Here are the highlights of the Convention that are most pertinent to libraries.

The convention is intended to provide certainty that courts have jurisdiction to hear disputes between business and commercial parties who have entered into a contract ("B2B contracts") and that the courts of other countries will recognize and enforce the judgments issued by those courts.

  • The convention applies to commercial contracts that specify that if there is a dispute between the parties to the contract, the proceedings will be heard and decided by a particular court (or the courts of one particular country). Such clauses or agreements in contracts are called "exclusive choice of court" agreements.
  • Commercial contracts for copyrighted materials are covered by the convention. The convention does not apply to proceedings that mainly concern a dozen other specified matters including the validity of other intellectual property rights.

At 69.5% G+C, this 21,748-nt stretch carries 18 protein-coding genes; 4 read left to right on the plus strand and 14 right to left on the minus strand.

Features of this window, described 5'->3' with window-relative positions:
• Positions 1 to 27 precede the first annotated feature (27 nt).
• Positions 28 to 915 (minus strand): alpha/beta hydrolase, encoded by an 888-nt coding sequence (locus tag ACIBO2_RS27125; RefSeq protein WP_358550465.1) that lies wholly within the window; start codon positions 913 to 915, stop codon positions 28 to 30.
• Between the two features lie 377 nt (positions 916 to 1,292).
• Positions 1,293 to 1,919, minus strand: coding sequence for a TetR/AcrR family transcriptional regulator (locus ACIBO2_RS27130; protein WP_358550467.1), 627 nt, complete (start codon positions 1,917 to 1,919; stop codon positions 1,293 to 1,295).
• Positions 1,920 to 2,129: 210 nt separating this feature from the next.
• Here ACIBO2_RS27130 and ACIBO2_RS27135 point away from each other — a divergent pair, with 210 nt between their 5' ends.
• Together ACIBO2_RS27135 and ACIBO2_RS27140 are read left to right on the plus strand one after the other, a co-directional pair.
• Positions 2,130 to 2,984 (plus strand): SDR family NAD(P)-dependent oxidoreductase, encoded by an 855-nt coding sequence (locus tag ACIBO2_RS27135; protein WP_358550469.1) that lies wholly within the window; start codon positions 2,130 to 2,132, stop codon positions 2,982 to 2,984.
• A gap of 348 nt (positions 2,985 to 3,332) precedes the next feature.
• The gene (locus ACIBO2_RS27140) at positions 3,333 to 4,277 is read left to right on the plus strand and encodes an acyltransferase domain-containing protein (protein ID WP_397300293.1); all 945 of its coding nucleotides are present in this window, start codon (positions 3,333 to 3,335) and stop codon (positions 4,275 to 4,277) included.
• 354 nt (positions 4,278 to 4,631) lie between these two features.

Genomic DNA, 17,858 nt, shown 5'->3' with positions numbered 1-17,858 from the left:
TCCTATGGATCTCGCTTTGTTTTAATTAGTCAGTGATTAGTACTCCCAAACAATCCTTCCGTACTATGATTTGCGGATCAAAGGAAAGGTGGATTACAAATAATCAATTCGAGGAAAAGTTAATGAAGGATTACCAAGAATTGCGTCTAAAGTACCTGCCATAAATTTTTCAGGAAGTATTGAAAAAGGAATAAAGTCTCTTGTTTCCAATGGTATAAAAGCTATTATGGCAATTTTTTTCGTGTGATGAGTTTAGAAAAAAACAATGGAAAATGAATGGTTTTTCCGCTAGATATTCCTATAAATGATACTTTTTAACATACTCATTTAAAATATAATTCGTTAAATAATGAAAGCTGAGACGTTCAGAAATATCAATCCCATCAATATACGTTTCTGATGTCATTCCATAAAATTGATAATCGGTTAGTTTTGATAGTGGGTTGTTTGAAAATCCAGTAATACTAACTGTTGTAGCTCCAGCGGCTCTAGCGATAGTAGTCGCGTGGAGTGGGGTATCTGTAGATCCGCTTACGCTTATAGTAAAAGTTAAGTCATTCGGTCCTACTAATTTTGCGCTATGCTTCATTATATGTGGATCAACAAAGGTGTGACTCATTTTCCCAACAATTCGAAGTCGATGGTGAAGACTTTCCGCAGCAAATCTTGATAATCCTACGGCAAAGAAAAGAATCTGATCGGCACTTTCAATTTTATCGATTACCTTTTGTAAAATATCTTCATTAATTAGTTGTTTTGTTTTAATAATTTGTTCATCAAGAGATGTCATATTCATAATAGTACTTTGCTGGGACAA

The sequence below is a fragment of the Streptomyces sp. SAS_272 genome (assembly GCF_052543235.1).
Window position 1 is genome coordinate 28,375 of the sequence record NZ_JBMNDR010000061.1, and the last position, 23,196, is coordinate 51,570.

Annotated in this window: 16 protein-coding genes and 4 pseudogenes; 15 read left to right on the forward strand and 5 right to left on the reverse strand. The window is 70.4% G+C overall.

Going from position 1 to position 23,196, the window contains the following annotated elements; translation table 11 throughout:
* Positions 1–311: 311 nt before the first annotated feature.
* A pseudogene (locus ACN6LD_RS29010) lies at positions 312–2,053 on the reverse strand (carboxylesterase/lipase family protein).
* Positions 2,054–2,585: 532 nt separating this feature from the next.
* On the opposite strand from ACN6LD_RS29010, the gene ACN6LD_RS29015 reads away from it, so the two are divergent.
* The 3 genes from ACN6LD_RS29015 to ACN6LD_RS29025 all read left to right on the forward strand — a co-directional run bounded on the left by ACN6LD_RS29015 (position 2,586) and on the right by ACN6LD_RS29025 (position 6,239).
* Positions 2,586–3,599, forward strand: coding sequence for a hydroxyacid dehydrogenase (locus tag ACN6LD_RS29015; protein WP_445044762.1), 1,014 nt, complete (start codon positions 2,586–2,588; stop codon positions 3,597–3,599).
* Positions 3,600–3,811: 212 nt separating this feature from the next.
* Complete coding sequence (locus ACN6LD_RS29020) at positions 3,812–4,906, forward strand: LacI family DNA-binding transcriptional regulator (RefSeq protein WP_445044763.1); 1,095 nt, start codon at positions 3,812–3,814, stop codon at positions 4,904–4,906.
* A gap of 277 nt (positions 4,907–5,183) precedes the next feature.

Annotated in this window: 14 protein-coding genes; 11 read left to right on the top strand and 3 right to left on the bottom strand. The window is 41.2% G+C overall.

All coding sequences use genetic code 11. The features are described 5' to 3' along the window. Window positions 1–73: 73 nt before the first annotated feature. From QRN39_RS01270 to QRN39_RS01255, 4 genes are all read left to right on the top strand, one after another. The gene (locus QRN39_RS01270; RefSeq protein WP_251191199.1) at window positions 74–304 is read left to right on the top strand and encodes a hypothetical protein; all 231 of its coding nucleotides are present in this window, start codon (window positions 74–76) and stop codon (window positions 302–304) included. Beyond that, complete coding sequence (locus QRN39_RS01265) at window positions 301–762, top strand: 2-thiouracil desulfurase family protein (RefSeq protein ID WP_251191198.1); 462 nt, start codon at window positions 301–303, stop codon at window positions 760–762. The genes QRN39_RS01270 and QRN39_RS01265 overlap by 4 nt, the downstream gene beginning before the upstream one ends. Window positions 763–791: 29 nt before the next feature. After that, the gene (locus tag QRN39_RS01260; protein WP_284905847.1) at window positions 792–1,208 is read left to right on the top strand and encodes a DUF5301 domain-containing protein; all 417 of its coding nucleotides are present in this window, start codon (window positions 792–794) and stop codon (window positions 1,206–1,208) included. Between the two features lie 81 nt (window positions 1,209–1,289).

• An earlier draft of the convention contained an Article 3 ("Formal Validity") that seemed to suggest that any choice of court clause meeting the requirements set out in the article would be considered a valid contract. (See libraries' letter of June 13, 2003 in Related Files below) That article has been eliminated in an attempt to remove that confusion. Whether an underlying contract is substantively valid - for example, whether one party has assented to certain terms - is left up to the law of the court hearing the dispute. The convention requires only that the choice of court agreement be in writing (including electronic).
  • The general rule, with exceptions, is that the court chosen in the parties' agreement should hear the dispute brought before it.